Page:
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Karachi

September 7, 2017

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Former KU teacher among two ‘ASP leaders’ held in Balochistan raids

Former KU teacher among two ‘ASP leaders’ held in Balochistan raids

Security agencies were said to have arrested two central leaders of banned militant outfit Ansarul Shariah Pakistan (ASP) in raids conducted in the Quetta and Pishin areas of Balochistan late on Wednesday night.

The suspects were identified as Mufti Habibullah and Prof Mushtaq, a former Karachi University teacher. Mufti Habibullah had been running madrasas in Karachi and Hyderabad under the umbrella of the Tanzeem-e-Islami, security officials told The News.

Campus Security Officer Muhammad Asif confirmed that Prof Mushtaq was a teacher at the University of Karachi’s Department of Islamic Studies, but he left the varsity. Investigators looking into connections between the ASP and other terrorist groups have established that terrorists associated with this outfit, as well as with the Islamic State of Iraq and Syria (ISIS) and the Al-Qaeda Indian Subcontinent (AQIS), are from the Tanzeem-e-Islami (TeI).

A revelation that the ASP, a newly emerged banned outfit, has in its ranks highly-qualified terrorists from ISIS, commonly known as Daesh, has set alarm bells ringing in certain quarters.

Investigators got a clue after the killing of an alleged ASP shooter, Hassaan, in an encounter in Buffer Zone when he was fleeing after making an assassination attempt on Sindh Assembly’s Leader of the Opposition Khawaja Izharul Hassan on September 2, and the escape of injured ASP leader Abdul Kareem Sarosh Siddiqui after a shootout with Malir SSP Rao Anwaar Ahmed and a spy agency team in Gulzar-e-Hijri on September 4.

An independent investigation by The News has shown that officials investigating the emergence of the ASP have changed the angle of the probe after it transpired that the banned outfit had highly educated terrorists from organisations like Daesh.

Keeping this disclosure in view, the investigators have decided to look into possible connections between the ASP and Daesh and AQIS. It has been decided that the arrested suspects of Deash and AQIS would be questioned to ascertain any links between the terrorist groups.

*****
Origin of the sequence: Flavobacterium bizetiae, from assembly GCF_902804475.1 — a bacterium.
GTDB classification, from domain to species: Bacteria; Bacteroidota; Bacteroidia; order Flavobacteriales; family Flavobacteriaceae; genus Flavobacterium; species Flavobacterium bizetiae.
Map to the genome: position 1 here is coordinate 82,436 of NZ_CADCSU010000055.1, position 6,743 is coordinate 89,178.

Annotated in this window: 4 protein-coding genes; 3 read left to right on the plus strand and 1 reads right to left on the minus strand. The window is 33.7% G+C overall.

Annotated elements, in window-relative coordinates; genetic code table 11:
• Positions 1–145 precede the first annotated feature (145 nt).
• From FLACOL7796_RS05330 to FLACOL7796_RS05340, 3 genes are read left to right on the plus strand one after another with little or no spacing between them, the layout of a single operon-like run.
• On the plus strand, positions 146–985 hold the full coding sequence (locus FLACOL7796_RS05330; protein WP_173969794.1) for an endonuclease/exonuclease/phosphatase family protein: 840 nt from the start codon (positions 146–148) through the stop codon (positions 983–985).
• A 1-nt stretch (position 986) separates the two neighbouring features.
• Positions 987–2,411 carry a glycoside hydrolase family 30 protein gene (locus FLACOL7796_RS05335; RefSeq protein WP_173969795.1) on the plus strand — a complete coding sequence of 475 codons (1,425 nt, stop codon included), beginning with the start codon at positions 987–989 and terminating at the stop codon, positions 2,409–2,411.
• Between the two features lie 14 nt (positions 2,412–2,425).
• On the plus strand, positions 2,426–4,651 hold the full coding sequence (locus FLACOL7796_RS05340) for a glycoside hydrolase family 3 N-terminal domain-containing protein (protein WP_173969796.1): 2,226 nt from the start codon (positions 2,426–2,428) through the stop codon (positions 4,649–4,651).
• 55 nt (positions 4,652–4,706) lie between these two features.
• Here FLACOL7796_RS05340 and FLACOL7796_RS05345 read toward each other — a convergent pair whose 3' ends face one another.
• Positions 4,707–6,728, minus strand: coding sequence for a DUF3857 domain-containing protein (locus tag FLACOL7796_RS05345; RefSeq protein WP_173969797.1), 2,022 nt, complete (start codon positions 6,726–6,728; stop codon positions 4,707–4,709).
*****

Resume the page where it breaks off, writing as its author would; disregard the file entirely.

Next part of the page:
The incharge of the Counter Terrorism Department’s (CTD’s) Transnational Terrorists Intelligence Group, Raja Umer Khattab, told this scribe that that the terrorists associated with ASP belonged to the Tanzeem-e-Islami.

He clarified that he did not believe that the ASP and Daesh were the same because there were many differences between the two groups. Elaborating his viewpoint, Khattab said Daesh had a big network and high-profile targets, whereas the ASP was a small group and targeted low-profile cops in Karachi.

“Apart from this, the modus operandi of Daesh is different from that of the ASP, and the impact of Daesh attacks is felt on international level, whereas the impact of the ASP attacks is limited to Pakistan.”

Khattab said the ASP became known through the media following the discovery of its pamphlets from the sites of its attacks just what Daesh did, but there was no comparison between these two terrorist groups.

 

CTD heaves sigh of relief

The CTD, which was struggling to trace ASP terrorists amid an increasing number of attacks, has heaved a sigh of relief after the identification of its shooters.

CTD chief Additional Inspector General (AIG) Dr Sanaullah Abbasi was concerned when the ASP carried out three attacks in August. Two cops embraced martyrdom when a group of ASP shooters opened gunfire at a police van in Dhoraji in its first attack on May 20.

Four policemen embraced martyrdom in the ASP’s second attack in the SITE area on June 23. The banned outfit carried out three attacks on law enforcers in August.

In its first attack in August, Karachi Traffic Police DSP and a constable embraced martyrdom in Azizabad on August 11, and on August 17 two volunteers of the Karachi police were martyred on the Northern Bypass.

Two guards of the Federal Board of Revenue (FBR) were martyred in an ASP’s attack on the FBR’s regional office in Gulistan-e-Jauhar on August 28. Speaking about the three attacks in one month, AIG Abbasi told The News that the investigators failed to trace the ASP shooters’ team.

The reappointed Karachi AIG, Mushtaq Maher, when contacted to get details of the investigation into the attack on Khawaja Izharul Hassan, said he was not associated with the investigation team. He requested this scribe to contact members of the investigation team, instead.

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